Tommy Burns ‘saved 42 lives’
According to newspaper reports, Tommy Burns saved 42 lives and held medals and awards from the Liverpool Humane and Shipwreck Society and the Royal Humane Society.
A report in the Leeds Times on 25th March 1893 informed readers:
Burns is a well-known Liverpool swimmer and diver, and has medals enough to make a bullet-proof breast-plate almost, for saving the lives of some thirty-two persons at different periods of his life.
The Liverpool Echo a few days earlier had observed:
He is literally covered with medals, most of them conferred on him as rewards in connection with the thirty-two lives he has saved from drowning.
The earliest report of Tommy’s lifesaving appeared in the Liverpool Echo in 1884 when he was just 17. He had been travelling on the 7pm Rock Ferry steamer on 17th May when a fellow passenger lost his hat in a gust of wind. In trying to save it, he lost his balance and fell overboard in mid-river. The report continued:
“Man overboard” was the cry from a hundred throats and immediately a young man, known to his companions as “Tommy Burns”, who is a well-known Liverpool swimmer, threw off his coat, dived into the stream, and swam to the help of the other.
Tommy put the man on his back and kept his head above water until the ferry turned about and lifebuoys were thrown to him. He put one around the exhausted man and the other around himself.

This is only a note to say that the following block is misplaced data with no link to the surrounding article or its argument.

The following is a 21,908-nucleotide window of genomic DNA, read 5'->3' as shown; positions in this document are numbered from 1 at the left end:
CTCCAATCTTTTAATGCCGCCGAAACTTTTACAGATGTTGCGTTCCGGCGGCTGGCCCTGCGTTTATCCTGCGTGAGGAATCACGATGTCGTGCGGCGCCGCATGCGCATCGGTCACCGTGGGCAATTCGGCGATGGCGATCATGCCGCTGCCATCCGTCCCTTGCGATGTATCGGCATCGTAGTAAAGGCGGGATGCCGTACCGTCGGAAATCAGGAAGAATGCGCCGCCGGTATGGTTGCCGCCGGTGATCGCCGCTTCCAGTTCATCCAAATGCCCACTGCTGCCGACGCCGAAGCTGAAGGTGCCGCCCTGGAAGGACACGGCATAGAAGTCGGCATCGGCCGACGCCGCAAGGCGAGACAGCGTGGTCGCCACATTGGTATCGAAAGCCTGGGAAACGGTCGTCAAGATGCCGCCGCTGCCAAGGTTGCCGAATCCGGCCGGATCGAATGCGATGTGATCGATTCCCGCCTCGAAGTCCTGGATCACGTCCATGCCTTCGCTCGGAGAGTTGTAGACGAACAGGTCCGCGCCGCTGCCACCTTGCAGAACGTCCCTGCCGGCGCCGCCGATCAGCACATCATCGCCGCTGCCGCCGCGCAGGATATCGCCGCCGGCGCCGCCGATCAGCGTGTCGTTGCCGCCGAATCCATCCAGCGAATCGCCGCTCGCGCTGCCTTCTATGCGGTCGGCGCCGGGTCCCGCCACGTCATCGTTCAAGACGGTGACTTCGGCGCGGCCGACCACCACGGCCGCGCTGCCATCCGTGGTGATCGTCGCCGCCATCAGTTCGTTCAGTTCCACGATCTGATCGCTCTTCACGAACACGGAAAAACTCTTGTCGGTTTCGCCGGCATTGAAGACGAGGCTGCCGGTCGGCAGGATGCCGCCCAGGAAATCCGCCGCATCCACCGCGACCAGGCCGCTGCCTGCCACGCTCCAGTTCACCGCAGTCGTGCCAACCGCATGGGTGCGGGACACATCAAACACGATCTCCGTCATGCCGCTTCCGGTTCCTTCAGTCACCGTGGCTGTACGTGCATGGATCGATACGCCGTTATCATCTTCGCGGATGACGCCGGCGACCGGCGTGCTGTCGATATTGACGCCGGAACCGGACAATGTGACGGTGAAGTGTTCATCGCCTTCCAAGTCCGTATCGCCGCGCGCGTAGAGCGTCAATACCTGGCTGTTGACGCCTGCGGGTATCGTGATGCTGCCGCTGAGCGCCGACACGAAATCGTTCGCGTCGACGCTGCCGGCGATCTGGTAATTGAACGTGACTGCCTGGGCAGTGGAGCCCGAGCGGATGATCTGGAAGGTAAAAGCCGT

The pair were taken on board a yacht which went to their rescue and they were transferred to the ferry and taken to Liverpool. The Echo stated:
The man who fell in was in a very bad way, but Burns seemed little the worse for his prolonged efforts in swimming to the rescue and sustaining the man. On arriving at the Landing-stage Burns was carried shoulder high along the bridge amid great cheering.
The Liverpool Mercury of 19th May added more detail, naming the unfortunate passenger as Dennis Bellis of Meaburn Street. It also revealed that Tommy was a baker living at 2 Exmouth Street and was captain of Sefton Swimming Club.
The Mercury later reported that on 29th May, the Liverpool Shipwreck and Humane Society had awarded Tommy a silver medal and 13s 6d [about £67 in today’s money] for damage to his clothes.
‘Noted swimmer’ leaps to the rescue
Another gallant rescue on 17th September 1886 was covered by the Isle of Man Times which told how a young man named George Cain, of Barrack Street, Douglas, fell into the bay while fishing from the steps of Victoria Pier.
Fortunately Tommy Burns, a noted swimmer, who had more than once distinguished himself in saving persons from drowning, happened to be on the pier, and without waiting to divest himself of any of his clothing, he gallantly jumped off the pier and rescued the lad.